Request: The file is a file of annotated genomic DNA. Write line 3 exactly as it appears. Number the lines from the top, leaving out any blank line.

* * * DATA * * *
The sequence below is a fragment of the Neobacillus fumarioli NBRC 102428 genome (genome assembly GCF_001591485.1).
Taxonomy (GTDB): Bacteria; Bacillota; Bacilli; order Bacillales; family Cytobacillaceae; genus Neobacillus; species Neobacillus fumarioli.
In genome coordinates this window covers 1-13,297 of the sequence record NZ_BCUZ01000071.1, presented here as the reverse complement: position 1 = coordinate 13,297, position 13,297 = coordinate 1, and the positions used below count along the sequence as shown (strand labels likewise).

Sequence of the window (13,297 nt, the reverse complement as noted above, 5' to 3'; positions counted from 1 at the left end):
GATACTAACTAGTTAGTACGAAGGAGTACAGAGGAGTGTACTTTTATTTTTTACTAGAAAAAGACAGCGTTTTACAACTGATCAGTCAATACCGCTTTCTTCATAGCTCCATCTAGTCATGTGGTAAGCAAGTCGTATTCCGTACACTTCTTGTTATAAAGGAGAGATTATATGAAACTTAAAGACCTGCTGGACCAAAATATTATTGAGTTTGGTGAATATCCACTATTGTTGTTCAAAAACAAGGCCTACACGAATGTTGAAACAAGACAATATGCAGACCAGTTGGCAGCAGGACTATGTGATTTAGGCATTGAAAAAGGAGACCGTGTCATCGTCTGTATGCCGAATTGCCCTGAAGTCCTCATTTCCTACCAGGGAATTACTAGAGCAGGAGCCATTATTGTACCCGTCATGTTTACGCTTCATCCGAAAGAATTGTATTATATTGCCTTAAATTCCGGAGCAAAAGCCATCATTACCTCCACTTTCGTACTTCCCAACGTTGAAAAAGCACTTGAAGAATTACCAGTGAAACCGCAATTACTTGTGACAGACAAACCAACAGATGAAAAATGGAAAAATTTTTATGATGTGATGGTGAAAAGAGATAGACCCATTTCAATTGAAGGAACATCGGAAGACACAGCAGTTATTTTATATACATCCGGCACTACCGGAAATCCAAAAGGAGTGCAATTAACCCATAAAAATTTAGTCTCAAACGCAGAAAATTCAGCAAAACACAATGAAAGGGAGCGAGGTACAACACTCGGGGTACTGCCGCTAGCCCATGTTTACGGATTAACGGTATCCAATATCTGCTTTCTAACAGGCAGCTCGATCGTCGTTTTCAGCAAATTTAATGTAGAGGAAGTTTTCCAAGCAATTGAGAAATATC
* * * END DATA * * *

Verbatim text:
In genome coordinates this window covers 1-13,297 of the sequence record NZ_BCUZ01000071.1, presented here as the reverse complement: position 1 = coordinate 13,297, position 13,297 = coordinate 1, and the positions used below count along the sequence as shown (strand labels likewise).